Thanksgiving is a peculiarly American holiday that is wrapped up in legend and myth that don’t bear close historical examination.
True, the Pilgrims and the Indians sat down to a peaceable feast in 1621. It was a rare feel-good moment because only a few decades later bloody and savage -- on both sides -- wars broke out and would continue on and off across North America for the next two and a half centuries.
The fourth Thursday in November could be the occasion for what educators call “a teachable moment” but that opportunity passed when the forces of political correctness began frowning on children coming to school dressed as Pilgrims and Indians.
Days of Thanksgiving were regularly proclaimed in the early days of the colonies and later the infant United States and what the people were thankful for was simple survival.
One of the most meaningful Thanksgivings was in November, 1863. That month was memorialized eloquently and with commendable brevity by Abraham Lincoln in his Gettysburg Address but the task of proclaiming that particular Thanksgiving Day fell to Secretary of State William Seward.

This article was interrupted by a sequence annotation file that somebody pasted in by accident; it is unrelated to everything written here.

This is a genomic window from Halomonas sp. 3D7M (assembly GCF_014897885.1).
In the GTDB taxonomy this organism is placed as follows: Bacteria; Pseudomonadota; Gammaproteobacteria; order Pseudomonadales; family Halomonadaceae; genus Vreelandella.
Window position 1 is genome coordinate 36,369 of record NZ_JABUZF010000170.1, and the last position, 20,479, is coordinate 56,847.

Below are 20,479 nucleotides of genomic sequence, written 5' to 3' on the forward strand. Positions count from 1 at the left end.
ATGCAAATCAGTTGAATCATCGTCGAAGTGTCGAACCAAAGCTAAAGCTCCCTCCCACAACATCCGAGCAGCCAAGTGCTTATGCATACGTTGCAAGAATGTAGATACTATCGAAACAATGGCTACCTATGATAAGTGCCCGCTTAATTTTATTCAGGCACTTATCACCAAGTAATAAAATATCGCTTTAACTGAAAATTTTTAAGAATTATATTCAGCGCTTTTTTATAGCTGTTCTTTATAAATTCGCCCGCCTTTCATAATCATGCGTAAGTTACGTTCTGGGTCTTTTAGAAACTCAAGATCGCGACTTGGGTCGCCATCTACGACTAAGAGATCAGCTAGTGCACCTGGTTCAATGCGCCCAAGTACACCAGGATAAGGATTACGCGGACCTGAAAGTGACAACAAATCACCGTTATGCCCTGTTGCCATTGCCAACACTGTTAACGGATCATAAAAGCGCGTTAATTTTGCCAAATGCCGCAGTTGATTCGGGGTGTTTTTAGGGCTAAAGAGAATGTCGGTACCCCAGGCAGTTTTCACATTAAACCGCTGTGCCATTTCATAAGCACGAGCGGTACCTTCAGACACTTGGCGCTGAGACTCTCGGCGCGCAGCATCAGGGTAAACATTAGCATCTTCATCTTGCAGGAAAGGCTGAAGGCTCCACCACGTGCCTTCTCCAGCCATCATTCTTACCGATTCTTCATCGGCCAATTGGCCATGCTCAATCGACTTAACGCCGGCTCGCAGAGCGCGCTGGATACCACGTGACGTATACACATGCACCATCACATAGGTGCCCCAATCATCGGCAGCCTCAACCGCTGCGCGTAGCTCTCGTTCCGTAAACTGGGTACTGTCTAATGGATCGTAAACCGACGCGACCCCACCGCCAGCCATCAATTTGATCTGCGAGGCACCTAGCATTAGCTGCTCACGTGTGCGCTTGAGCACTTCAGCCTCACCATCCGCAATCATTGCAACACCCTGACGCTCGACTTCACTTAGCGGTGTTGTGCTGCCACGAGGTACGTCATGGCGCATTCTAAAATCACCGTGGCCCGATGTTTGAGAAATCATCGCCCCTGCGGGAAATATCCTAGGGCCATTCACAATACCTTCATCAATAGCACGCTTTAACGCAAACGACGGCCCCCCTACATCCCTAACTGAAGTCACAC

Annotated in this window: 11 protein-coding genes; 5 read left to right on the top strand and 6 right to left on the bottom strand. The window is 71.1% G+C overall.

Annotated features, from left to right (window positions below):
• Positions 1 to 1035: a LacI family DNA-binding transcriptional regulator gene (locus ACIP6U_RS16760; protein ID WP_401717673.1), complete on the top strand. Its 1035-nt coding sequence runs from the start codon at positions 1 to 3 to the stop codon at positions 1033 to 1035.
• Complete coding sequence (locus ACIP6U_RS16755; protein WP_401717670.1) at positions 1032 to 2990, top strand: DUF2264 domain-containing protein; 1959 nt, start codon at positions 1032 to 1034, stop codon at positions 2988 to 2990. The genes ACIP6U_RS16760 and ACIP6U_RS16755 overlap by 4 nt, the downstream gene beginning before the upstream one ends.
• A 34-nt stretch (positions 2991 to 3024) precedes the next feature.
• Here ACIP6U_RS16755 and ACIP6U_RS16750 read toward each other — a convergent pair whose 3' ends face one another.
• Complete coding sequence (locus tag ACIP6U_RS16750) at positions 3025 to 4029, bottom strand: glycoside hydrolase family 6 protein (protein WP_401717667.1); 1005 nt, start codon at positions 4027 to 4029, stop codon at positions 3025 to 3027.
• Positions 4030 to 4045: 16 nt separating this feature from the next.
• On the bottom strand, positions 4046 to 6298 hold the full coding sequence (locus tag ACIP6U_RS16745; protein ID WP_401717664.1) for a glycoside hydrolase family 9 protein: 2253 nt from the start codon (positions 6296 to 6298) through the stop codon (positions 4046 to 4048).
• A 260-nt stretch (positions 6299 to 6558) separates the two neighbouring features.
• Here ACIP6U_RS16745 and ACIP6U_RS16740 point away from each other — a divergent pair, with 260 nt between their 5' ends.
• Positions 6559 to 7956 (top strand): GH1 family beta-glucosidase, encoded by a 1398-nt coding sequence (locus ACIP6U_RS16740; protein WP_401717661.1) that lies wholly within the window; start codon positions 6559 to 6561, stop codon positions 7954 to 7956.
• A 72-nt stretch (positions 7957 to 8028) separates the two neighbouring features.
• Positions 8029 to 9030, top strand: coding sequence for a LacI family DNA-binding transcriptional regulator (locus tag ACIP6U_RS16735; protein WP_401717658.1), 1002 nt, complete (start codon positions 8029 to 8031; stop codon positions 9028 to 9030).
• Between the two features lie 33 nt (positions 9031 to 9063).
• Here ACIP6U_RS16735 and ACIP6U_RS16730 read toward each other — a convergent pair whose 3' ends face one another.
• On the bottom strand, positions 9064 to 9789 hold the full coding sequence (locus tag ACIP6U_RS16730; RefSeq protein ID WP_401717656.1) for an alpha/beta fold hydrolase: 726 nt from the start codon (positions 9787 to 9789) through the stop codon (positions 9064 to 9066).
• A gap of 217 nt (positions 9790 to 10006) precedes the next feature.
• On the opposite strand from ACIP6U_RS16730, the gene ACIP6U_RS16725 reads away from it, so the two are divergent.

Seward went on at florid length to implore the Almighty “to heal the wounds of the nation and to restore it as soon as may be consistent with the Divine purposes to the full enjoyment of peace, harmony, tranquility and Union.”
The Union had survived. But Thanksgiving had changed -- no one wanted to look back on the massive bloodshed -- and it is changing still.
Mercifully, we no longer, at least for the nonce, have to give national thanks for calamities averted. Instead, we celebrate in a more meaningful fashion. The holiday has come to symbolize the heroic efforts Americans make to be with their families and loved ones on this one special day.
Indeed, the Wednesday before Thanksgiving is our most heavily travelled day and not even dire forecasts of snow, ice, high winds and heavy rain right across the country have discouraged the bulk of the 43 million of us determined to give thanks together.